I think often about how art photography fits into the future of photography in general. As an art photo student, I don't really have anything to do with the commercial side of photography and don't do it on the side (not that I have an issue with those that do). I photograph people because I want to do that and I'm sort of figuring out what I really want out of my work. Many of my fellow art photographers occupy an odd space. We make work with much different intent and (hopefully) vision than most other photographers, and technological changes affect us differently. Instagram and cellphone photos in general and just about everything else exists in an almost parallel universe in a way. Some of the photographs taken there are terrific, even if not shot with a particular artistic vision. Much of the rest is just noise, however interesting it can be sometimes. I think of Instagram as being the equivalent of 35mm cameras in the 1970s and 1980s. The picture quality is almost identical now (I refer to the quality most amateurs and snapshooters got, not professionals and high quality amateurs using the same cameras), and the only difference is that prints were common in those days and are rare now from cellphones.
For me as an art photographer, all I really want is to be able to use film to photograph people in a way of my choosing. I'm not sure how many more art photographers (actual and potential) there are now vs. a generation ago. There are probably more, given the advent of digital to allow people to experiment and gradually figure things out more cheaply, but at the same time, I think stylized photography that quickly turns into fodder for the usual places is much more common.
For people living in the small world I spend a lot of my time in, the changes both affect us a lot and not much at all. Film is still commonplace, some people use processes that were old at the beginning of the 20th century, and generally speaking, photographs and bodies of work are made with some kind of artistic intent, however loose it can be sometimes. Is our community so small, even taken altogether, that we don't even show up as a blip on the photographic radar? A "yes" answer to that wouldn't surprise me. Just sort of asking in general .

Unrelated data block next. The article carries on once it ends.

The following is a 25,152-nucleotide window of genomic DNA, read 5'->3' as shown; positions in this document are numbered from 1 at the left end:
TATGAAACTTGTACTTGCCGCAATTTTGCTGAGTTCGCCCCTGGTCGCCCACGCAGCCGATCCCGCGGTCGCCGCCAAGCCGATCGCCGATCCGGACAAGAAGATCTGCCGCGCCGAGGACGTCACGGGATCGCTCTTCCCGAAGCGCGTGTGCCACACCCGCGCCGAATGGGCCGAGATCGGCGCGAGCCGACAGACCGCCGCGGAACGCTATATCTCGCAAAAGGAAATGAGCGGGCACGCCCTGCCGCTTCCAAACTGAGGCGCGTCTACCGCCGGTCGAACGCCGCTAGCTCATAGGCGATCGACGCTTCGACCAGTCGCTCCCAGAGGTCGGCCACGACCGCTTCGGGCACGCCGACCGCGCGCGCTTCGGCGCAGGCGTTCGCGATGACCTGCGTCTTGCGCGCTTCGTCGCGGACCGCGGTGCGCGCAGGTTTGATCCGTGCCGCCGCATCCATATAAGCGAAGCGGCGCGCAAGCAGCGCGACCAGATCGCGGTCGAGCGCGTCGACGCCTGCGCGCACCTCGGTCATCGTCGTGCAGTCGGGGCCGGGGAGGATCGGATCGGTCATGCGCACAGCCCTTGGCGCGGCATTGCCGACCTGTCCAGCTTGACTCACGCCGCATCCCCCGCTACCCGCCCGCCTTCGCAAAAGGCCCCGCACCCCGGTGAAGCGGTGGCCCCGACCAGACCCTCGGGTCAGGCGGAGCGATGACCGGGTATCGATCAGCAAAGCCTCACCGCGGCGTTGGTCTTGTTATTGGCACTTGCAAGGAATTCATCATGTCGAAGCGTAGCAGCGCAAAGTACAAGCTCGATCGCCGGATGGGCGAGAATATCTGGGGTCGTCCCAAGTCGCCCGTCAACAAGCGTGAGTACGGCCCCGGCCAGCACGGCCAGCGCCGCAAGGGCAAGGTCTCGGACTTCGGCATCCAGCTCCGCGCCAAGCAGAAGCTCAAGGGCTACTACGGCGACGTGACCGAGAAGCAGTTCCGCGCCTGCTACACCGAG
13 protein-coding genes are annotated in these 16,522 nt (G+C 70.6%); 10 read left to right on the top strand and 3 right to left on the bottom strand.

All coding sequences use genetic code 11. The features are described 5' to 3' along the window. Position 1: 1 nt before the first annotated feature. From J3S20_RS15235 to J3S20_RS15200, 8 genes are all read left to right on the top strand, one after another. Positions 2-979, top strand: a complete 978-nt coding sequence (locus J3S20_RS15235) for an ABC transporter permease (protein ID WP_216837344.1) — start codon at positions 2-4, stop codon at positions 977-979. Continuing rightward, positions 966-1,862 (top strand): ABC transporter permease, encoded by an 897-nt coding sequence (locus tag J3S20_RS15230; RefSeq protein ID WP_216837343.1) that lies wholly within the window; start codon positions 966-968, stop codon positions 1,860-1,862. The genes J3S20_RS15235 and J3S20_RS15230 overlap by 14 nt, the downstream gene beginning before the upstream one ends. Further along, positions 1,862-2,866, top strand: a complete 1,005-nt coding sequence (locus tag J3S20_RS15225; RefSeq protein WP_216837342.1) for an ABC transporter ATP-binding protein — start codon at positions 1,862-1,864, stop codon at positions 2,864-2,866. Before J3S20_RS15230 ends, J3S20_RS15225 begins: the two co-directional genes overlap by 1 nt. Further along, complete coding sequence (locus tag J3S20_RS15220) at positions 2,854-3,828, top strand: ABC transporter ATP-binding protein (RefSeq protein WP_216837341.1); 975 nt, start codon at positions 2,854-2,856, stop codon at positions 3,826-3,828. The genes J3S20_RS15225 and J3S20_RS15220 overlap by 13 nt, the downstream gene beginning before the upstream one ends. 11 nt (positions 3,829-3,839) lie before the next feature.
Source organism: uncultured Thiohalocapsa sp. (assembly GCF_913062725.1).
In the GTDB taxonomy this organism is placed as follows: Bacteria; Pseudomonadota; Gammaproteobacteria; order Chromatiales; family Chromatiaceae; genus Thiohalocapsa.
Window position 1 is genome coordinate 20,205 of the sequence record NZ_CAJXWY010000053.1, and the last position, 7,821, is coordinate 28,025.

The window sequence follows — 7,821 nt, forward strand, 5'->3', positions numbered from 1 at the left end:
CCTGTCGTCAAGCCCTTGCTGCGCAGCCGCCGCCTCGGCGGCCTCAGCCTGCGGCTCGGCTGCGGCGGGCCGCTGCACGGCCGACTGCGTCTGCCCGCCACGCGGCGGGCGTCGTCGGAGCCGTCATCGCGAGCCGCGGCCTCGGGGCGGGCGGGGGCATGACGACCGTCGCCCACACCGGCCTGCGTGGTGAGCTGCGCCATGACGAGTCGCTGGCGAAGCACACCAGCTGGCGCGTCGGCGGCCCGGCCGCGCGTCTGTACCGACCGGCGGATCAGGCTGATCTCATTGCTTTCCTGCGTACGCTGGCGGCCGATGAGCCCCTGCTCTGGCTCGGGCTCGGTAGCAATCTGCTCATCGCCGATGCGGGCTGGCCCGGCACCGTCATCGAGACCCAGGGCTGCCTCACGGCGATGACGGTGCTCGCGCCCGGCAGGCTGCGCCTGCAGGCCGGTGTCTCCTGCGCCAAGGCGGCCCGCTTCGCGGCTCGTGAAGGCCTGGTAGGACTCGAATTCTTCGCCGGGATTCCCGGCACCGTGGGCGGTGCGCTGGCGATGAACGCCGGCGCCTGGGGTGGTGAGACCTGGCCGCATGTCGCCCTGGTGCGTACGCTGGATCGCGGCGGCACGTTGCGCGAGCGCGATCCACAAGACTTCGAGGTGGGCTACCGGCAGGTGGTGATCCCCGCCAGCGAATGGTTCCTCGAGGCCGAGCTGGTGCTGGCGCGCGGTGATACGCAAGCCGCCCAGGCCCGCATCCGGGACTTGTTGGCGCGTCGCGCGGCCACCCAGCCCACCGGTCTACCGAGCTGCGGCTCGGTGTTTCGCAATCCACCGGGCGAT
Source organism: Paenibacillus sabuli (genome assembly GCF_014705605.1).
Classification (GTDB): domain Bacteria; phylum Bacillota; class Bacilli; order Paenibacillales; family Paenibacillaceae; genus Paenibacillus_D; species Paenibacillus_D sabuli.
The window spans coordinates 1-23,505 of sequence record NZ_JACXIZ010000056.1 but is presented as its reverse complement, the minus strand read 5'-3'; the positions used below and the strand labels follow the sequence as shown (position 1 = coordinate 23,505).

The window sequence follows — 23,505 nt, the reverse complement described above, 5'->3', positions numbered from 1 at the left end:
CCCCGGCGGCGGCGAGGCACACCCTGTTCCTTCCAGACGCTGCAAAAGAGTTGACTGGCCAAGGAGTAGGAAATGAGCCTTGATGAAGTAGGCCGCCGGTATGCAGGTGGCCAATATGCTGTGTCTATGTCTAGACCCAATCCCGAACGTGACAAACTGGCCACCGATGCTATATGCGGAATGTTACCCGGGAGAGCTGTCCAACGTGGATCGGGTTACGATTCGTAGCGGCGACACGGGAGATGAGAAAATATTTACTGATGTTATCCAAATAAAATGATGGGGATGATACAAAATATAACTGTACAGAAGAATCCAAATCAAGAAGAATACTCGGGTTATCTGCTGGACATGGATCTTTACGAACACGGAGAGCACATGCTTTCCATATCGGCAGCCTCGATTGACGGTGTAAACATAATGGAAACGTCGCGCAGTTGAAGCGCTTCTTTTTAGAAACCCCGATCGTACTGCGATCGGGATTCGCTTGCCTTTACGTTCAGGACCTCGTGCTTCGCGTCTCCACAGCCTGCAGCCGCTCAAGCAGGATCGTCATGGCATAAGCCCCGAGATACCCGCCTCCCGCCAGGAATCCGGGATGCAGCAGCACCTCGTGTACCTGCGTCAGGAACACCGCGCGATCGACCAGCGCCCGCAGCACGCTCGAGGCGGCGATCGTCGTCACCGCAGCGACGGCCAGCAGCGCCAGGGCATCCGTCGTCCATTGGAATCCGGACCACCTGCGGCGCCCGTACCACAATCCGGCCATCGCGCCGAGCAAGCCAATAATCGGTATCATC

"I wish that more people felt that photography was an adventure the same as life itself and felt that their individual feelings were worth expressing. To me, that makes photography more exciting."
-- Harry Callahan
This Christmas I received a new pen. This pen has something different: a camera and 4Gb flash storage. Have we move into a post-photographic age? I think that we have moved into a hyper-photographic age. There is that Kickstarter project for a wearable camera that makes a snapshot every 30 seconds. Record the moments of your life! For no really good reason. Upload them for all to see! For no really good reason. Because you have a gadget, and it goes blink blink blink.
Is life an adventure because your moments are recorded with a camera? I could wander around for 90 minutes at a time, recording 640x480 at 15fps. Oh, my, I walked down to the store, bought some stuff, and walked back. Did I express myself by recording every movement? I read a book. Oooh, how operatic! Or maybe not.
Hanna Arendt used the phrase, "banality of evil," in her thesis, Eichmann in Jerusalem: A Report on the Banality of Evil. Here I have the banality of every day life. I don't think that life is dramatized simply because it is photographed. It simply is. Yeah, sure, there may be dramatic moments in life. Perhaps there may be an interesting vignette. But 24/7, on the average, life is not a major drama.
So anything other than the banal has to be carefully collected. Sure, I can make a snapshot with the pen whenever I feel like it. But just because I clicked the pen doesn't mean that the moment is special. I have to make the determination to curate the present. I must always figure out which little moment, which scene, is actually special and worth saving. Perhaps saving it for someone else, or just for me.
So, no, we don't live in anything like a post-photographic age. We now live in an age where photography has moved into an even faster speed. How many images are shared on a daily basis? Through Instagram, Facebook, Twitter, whatever. And there are new services every month. More ideas on how to connect people in a manner that they want to be connected.
Information as banal as walking down the street.
Welcome to the banality of the present.